Theologo's emotional brother in court

2013-11-08 19:46
Kirsty Theologo (Picture: Sapa)

Kirsty Theologo (Picture: Sapa)

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Johannesburg - Kirsty Theologo's brother on Friday told the South Gauteng High Court in Johannesburg, sitting in Palm Ridge, he wished he could have saved his sister.

"I am not angry with you, I am not angry with God, but I feel angry that I couldn't help her," Alex Noble told the two men convicted of his sister's murder.

"I wake up in cold flashes, thinking it's a bad dream... I wake from it over and over again," he said in pre-sentencing proceedings.

He recounted how he went looking for his sister on 21 October 2011, the night she was struck on the head with a rock, doused with petrol and set alight by her friends in a Satanic soul-selling ritual on a hill in Linmeyer, south of Johannesburg.

Several hours later, Theologo, 18, arrived home severely burnt. She died from her injuries in hospital a week later.

Her friend, who was 14 at the time, survived the attack.

Noble stood in the witness stand and said he accepted the apology of his sister's killers, cousins Robin Harwood and Lindon Wagner.

They were convicted of assault, murder, and attempted murder on Thursday.

Harwood and Wagner's mothers took the stand and pleaded with the Theologos to forgive them and their sons.

Harwood's mother Deidre Moses and Vanessa Arendse, Wagner's mother, said they understood the Theologo's pain.

"I would like to say to Sylvia [Kirsty Theologo's mother] that as a mother, I am sorry for the loss of your daughter. Be strong for your children's sake," Moses said.

Arendse said: "I can understand what she [Sylvia Theologo] is going through. I hope she can forgive us and our children."

Sylvia Theologo sobbed and rested her head on her mother's shoulder as she listened to proceedings.

Earlier, she took the stand and told the court her family had changed.

"My children blame me because I am her mother and I was supposed to protect her."

She said her son Alex had become disrespectful and aggressive. She would never forgive Wagner and Harwood, adding that if they wanted forgiveness they would get it from God.

"I thought these were good Christian boys."

She said she had since turned to drugs but was receiving help.

Theologo's teenage friend, who survived the attack, also took to the stand.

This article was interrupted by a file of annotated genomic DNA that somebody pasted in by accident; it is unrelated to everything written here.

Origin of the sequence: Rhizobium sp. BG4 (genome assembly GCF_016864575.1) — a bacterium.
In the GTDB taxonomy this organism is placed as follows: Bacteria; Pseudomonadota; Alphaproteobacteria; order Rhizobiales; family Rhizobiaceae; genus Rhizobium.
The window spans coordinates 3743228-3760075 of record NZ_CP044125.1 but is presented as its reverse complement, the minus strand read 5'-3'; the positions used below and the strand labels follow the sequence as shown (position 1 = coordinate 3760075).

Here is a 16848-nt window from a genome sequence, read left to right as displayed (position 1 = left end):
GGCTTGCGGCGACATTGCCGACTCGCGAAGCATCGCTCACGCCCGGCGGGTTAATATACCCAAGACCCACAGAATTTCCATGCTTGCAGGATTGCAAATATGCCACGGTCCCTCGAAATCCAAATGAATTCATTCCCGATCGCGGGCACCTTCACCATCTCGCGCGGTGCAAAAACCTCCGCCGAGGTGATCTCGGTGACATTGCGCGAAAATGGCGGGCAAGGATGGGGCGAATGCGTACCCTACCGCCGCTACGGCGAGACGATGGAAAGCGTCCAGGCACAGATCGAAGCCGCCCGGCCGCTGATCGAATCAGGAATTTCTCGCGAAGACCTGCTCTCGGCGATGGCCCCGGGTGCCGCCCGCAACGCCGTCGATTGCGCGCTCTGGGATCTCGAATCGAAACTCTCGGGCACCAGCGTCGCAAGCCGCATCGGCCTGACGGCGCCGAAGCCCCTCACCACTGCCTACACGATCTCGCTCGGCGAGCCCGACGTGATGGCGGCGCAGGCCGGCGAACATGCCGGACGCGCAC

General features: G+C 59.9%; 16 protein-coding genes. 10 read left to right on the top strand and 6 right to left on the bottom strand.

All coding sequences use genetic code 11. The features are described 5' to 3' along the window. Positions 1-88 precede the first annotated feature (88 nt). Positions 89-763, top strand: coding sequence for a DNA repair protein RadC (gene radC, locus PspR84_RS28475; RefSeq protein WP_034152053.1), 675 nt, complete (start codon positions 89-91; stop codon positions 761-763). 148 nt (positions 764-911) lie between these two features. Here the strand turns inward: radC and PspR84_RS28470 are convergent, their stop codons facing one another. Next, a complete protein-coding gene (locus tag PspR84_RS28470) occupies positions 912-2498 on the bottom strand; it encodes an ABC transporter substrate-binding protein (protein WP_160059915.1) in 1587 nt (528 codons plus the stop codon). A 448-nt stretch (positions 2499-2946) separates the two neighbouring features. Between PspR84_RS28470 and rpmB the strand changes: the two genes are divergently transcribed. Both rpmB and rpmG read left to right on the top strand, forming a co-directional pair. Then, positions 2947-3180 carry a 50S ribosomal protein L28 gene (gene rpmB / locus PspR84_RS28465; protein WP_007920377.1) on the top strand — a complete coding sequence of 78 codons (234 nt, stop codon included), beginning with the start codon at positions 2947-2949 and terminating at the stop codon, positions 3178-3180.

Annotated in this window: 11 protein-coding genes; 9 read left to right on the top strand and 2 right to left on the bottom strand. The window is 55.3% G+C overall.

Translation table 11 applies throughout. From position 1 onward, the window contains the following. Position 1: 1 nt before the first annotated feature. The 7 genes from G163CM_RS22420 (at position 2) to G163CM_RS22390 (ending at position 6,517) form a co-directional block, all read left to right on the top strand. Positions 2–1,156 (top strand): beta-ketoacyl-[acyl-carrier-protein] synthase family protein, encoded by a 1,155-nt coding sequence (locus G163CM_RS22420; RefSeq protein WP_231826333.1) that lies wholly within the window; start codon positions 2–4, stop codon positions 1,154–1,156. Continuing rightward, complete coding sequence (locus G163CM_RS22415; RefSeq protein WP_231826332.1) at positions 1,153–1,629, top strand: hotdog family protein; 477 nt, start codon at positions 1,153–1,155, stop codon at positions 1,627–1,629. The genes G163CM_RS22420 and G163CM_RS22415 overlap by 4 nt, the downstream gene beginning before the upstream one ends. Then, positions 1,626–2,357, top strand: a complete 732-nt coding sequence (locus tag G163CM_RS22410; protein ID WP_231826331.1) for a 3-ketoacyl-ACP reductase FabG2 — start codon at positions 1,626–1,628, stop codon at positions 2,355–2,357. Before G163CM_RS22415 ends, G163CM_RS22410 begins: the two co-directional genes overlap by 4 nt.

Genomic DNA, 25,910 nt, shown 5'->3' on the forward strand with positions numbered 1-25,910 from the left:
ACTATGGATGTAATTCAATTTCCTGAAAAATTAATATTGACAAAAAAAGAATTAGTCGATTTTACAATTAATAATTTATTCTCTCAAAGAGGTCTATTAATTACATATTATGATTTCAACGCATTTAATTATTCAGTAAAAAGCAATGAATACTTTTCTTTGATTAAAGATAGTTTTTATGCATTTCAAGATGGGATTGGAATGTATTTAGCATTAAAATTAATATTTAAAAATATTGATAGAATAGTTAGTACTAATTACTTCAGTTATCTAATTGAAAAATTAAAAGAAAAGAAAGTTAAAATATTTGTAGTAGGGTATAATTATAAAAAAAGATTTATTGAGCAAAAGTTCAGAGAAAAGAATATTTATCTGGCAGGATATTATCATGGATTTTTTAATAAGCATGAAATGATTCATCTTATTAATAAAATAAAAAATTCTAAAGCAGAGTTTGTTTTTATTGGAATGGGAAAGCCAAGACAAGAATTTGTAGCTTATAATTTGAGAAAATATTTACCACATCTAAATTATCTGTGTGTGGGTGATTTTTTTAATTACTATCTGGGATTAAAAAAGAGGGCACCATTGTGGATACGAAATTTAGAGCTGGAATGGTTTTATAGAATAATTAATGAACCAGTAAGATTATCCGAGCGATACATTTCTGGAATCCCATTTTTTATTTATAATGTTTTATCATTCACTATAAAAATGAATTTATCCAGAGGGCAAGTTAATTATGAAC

"I forgive you 'cause one day when I get to heaven I will want my Father to forgive me," she said.

She wore a black T-shirt and had used a black scarf to cover the burn scars on her neck and chest.

"From the top to the bottom of my heart, I forgive you. I miss the moments we had."

Life changing

Gail Sidwell, for Harwood, told the girl her client intended to get a job one day and send all his earnings to her, probably for her plastic surgery.

"He can send it to the person behind me," she said, indicating that she was not interested.

She said she would never be able to be intimate with a man because of the burn scars.

Her life had changed and her relationship with her mother had broken down. She was living with a family that she met through a church camp.

Judge Geraldine Borchers on Friday said she was scheduled for an operation and could only continue with the sentencing on 11 February 2014.

Sylvia Theologo burst into tears on hearing this.

"No, I can't do this anymore... I'm finished, I want it to end," she cried.

Family members comforted her. Outside court she told reporters she rejoiced on Thursday when the verdict was handed down, thinking it would all be over soon.

Dressed in tracksuit pants and a striped blue, black and white T-shirt Wagner was led back to the cells, cuffed by the feet.

Harwood, who wore a white jersey over a blue shirt, followed behind.

Initially six people had been charged for Theologo's killing and the attempted murder of her friend.

Harvey Isha was acquitted of all the charges on Thursday.

The only woman in the group, Courtney Daniels, 18, was convicted of common assault for lacing the victims' drinks with brake fluid prior to the attack. She was sentenced to six months in prison, suspended for five years.

Two other men, Lester Moody and Jeremy King, earlier confessed to the killing and were sentenced to 17 years behind bars, five of which were suspended.

Read more on:    kirsty theologo  |  johannesburg

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